At the next visit, Becky received news that the RNA-based panel revealed an NTRK3 fusion partnered with ETV6. Dr. L explained that NTRK fusion alterations in NSCLC are rare but highly responsive to targeted therapy (Liu et al., 2019). Entrectinib, a tyrosine kinase inhibitor that targets tropomyosin receptor tyrosine kinases, showed an overall response rate of 70% at the latest clinical trial update (Demetri et al., 2022). With no central nervous system metastasis evident on Becky’s magnetic resonance imaging, Dr. L explained that survival could possibly exceed three years. They proactively discussed additional treatment options beyond entrectinib, if needed. Becky was excited to hear a better prognosis and realized that she had almost made a huge mistake in prematurely quitting her job. She was thankful that the medical team helped clarify her diagnosis, treatment options, and prognosis.

    Debrief of Case Study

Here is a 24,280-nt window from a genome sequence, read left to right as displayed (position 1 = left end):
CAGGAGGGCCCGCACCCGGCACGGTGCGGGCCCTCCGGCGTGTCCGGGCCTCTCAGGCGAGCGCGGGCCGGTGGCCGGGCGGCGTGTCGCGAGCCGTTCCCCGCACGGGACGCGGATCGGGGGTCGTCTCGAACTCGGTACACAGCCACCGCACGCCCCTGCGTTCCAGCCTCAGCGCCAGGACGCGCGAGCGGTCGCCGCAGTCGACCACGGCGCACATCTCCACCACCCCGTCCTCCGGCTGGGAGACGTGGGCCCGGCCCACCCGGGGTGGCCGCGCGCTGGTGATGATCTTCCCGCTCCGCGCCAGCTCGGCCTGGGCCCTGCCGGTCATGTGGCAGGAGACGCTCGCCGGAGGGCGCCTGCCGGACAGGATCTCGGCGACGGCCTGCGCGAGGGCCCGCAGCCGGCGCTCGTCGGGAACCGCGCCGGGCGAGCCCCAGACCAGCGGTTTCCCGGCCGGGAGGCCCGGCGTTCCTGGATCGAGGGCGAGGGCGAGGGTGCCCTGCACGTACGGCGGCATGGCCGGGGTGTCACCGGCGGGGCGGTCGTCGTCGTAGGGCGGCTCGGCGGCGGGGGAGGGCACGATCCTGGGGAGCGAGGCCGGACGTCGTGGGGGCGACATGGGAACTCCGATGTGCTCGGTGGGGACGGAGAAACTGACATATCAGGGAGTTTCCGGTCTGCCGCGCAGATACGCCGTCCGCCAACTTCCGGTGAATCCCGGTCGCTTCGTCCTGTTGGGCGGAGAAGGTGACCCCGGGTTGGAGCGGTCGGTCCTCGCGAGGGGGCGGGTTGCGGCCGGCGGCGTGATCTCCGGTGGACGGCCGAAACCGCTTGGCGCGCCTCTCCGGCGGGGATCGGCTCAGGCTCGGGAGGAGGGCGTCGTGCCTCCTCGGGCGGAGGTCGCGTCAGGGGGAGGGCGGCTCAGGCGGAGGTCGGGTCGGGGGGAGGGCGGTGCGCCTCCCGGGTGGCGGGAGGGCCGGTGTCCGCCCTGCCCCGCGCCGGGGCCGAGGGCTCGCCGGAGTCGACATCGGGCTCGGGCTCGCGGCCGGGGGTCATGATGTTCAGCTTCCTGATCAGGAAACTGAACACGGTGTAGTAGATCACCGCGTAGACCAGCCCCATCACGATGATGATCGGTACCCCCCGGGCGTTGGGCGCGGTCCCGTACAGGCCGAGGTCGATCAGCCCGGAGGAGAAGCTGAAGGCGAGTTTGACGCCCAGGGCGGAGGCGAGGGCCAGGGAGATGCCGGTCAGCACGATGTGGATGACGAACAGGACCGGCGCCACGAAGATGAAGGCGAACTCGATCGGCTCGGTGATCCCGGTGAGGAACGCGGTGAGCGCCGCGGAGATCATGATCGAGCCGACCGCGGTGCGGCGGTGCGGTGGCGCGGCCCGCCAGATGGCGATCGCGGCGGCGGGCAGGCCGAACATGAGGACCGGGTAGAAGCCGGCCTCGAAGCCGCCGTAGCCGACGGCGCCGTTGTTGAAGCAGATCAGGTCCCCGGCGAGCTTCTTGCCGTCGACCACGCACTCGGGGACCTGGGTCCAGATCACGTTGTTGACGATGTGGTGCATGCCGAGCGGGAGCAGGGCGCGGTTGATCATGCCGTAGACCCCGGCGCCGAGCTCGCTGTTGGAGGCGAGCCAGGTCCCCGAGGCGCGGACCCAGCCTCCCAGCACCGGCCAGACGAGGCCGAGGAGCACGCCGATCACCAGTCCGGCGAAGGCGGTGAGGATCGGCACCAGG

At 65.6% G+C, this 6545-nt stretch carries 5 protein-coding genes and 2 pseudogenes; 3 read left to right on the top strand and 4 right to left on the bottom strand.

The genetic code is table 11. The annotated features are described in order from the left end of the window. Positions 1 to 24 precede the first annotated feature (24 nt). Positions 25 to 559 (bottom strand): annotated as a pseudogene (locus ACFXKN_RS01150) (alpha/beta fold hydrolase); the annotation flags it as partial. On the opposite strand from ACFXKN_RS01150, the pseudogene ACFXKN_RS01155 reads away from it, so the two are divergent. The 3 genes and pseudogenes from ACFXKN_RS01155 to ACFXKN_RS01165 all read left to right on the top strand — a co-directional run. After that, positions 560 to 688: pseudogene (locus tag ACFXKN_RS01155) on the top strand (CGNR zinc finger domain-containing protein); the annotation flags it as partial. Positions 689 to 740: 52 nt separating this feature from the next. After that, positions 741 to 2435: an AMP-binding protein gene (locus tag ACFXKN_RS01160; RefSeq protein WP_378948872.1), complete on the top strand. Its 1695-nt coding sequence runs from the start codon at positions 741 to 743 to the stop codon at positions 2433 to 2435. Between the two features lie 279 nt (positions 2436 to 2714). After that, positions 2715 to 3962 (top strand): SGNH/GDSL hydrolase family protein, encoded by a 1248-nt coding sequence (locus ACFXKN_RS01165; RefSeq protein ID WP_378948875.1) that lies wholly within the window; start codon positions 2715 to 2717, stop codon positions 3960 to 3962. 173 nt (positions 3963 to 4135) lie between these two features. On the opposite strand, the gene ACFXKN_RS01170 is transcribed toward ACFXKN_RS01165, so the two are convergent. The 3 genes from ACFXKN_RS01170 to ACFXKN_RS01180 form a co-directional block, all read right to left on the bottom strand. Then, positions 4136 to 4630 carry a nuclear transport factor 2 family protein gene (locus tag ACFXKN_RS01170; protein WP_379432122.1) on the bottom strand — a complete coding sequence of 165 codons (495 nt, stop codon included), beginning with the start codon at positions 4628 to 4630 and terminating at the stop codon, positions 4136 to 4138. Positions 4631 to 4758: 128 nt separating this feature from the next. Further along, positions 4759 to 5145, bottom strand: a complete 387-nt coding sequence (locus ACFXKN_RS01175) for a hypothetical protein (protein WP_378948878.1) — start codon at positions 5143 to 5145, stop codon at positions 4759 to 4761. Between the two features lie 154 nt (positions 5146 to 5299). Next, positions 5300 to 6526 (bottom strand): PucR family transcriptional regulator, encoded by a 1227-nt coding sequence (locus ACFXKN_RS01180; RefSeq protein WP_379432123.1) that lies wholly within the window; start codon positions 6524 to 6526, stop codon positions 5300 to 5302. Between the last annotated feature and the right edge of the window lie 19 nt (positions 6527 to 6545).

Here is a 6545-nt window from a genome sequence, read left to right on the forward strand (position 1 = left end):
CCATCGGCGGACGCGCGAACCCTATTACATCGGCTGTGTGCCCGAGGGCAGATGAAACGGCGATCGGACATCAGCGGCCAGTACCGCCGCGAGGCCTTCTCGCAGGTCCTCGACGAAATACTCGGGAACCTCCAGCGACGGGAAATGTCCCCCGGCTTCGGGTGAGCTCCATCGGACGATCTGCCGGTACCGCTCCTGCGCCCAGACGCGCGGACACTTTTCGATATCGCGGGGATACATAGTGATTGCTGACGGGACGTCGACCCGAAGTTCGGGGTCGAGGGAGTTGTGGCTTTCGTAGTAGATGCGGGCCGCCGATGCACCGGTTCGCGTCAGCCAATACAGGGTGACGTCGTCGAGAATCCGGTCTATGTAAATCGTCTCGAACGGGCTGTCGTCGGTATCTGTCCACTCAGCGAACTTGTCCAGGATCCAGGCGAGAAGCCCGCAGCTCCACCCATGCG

Becky retrieved her results from the hospital patient portal before her consultation with Dr. L. The release of results to patients in real time remains controversial (Friedman, 2022). As many patients do, Becky proceeded to explore the internet to research her situation without consulting any healthcare professionals. She also turned to a chatbot to answer her questions. Although ChatGPT included statements that cautioned against using the information as medical advice, this may not deter patients from making decisions prior to medical consultation. Before October 1, 2023, ChatGPT output was based on a knowledge cutoff from 2021 (OpenAI, 2023). Oncologic diagnostics and treatments can change significantly in two years, particularly in the genetic and genomic realms. Because ChatGPT did not incorporate current practice recommendation guidelines and did not have the full context of the patient’s clinical picture, the output of the chat conversation resulted in an inaccurate life expectancy.

    The NCCN (2023) Clinical Practice Guidelines in Oncology recommend consideration of RNA-based NGS to maximize the detection of fusion events that initial testing may miss. Eighty percent or more of never smokers (people with a lifetime history of fewer than 100 cigarettes) have clinically actionable driver alterations (Devarakonda et al., 2021). In this case study, ChatGPT told the patient that additional diagnostic testing might be necessary to confirm treatment options.